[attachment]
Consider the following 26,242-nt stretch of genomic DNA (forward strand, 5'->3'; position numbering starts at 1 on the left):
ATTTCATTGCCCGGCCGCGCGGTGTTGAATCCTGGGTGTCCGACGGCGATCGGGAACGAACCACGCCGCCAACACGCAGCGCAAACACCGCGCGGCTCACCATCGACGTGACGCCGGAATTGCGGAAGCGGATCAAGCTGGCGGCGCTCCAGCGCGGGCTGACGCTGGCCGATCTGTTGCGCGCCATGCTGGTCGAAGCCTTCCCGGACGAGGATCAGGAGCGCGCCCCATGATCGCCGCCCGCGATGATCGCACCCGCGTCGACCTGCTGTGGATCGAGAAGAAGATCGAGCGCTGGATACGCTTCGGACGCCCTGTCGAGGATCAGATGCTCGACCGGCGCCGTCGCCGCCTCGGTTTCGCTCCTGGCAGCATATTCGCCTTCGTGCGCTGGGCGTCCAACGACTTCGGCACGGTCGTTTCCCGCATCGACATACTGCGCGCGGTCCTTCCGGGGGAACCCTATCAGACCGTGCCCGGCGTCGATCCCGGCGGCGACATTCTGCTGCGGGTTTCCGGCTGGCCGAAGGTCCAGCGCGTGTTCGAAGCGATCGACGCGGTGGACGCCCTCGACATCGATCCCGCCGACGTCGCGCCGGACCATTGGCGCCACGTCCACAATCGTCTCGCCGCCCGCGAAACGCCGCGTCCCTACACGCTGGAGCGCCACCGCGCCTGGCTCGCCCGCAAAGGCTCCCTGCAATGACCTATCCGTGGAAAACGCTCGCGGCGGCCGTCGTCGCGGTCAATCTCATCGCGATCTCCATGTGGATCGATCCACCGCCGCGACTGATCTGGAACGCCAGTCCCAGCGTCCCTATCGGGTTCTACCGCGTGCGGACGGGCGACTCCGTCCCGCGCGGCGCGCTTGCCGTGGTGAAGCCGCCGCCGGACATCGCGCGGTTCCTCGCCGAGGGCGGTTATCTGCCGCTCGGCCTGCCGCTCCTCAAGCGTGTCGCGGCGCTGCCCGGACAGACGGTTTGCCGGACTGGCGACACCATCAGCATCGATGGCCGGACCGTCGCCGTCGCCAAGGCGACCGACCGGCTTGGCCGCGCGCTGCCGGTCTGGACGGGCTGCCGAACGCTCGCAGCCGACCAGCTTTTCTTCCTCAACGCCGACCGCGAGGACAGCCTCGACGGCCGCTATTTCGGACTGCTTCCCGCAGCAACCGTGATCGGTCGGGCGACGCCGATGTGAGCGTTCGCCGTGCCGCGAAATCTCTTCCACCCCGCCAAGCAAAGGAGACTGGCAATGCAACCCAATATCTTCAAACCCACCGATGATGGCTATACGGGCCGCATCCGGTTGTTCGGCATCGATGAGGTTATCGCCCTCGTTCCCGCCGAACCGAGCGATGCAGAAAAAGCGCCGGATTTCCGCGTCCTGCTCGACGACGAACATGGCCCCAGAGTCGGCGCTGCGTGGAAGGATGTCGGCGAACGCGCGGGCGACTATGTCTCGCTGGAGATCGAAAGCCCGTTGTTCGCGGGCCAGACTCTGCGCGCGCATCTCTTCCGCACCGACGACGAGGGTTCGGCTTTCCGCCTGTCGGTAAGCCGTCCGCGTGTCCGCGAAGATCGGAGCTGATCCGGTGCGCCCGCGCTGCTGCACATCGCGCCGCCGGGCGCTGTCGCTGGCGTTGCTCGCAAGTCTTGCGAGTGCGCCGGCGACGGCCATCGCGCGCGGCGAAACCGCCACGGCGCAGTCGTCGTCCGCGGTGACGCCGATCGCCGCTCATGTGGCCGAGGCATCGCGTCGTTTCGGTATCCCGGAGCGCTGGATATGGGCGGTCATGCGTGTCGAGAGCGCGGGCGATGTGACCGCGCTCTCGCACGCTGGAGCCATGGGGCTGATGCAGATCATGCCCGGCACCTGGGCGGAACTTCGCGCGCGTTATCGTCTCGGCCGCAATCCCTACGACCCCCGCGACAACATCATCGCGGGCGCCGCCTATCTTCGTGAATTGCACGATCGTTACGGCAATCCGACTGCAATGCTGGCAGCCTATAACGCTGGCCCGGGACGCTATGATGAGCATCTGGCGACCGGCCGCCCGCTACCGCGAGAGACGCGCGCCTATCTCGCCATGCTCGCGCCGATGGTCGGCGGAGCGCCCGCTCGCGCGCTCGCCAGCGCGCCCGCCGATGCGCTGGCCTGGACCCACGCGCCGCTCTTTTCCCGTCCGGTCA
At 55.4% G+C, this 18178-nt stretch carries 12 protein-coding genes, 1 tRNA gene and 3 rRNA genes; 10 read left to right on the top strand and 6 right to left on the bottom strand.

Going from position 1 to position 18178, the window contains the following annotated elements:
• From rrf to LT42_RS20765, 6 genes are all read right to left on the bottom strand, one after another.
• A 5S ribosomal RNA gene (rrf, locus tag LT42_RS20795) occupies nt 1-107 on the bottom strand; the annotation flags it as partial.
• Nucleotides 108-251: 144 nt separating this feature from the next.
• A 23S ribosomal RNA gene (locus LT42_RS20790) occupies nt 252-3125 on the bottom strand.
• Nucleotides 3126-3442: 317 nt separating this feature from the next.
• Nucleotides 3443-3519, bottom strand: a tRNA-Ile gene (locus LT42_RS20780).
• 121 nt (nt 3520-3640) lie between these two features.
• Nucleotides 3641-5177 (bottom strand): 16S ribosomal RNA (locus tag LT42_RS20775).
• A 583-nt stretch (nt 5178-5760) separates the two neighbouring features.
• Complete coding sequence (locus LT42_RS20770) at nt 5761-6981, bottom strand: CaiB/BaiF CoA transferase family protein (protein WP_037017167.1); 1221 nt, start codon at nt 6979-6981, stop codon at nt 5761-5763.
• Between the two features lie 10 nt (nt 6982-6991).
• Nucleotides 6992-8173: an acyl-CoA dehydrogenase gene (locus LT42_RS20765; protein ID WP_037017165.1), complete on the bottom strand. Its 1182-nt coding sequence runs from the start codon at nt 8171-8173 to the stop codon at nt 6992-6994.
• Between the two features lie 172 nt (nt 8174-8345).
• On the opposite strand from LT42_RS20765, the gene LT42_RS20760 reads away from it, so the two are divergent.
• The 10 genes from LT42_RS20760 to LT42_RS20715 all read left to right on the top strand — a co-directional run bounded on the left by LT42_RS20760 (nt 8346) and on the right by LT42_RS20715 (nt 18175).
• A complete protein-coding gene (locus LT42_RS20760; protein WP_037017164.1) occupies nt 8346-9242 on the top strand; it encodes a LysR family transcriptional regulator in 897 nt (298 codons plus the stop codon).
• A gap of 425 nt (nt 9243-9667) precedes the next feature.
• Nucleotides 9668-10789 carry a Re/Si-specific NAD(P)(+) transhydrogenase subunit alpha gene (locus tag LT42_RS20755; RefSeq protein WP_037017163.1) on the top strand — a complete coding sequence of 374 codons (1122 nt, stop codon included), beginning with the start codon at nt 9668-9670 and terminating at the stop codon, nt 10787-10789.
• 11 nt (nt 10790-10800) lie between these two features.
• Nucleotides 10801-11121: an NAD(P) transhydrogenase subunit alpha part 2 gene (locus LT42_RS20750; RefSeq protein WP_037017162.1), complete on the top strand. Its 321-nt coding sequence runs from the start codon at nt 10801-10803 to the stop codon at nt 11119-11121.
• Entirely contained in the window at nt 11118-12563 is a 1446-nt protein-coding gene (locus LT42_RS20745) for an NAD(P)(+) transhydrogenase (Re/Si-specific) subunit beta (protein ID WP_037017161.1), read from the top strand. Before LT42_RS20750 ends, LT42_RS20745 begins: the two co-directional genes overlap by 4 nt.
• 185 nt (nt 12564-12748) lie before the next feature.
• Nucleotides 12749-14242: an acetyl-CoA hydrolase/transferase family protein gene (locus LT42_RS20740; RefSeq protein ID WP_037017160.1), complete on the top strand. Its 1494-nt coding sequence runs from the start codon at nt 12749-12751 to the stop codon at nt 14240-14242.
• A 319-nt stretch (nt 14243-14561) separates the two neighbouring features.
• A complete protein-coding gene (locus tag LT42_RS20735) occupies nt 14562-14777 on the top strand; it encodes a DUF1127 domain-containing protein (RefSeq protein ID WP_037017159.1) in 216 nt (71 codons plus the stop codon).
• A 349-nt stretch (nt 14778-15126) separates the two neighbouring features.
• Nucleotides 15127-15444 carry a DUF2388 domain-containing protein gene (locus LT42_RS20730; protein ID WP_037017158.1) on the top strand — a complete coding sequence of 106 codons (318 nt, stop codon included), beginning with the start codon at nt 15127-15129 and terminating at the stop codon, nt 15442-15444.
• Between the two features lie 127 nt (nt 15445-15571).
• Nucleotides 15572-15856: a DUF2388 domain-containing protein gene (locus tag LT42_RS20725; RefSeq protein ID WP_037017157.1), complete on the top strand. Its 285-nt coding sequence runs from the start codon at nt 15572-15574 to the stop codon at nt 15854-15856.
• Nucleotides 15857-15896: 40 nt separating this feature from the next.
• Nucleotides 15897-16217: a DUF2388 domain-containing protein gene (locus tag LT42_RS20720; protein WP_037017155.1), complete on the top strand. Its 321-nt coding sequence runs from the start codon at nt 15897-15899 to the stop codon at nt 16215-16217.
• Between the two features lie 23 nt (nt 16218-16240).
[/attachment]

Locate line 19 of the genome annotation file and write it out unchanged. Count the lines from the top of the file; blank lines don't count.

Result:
• The 10 genes from LT42_RS20760 to LT42_RS20715 all read left to right on the top strand — a co-directional run bounded on the left by LT42_RS20760 (nt 8346) and on the right by LT42_RS20715 (nt 18175).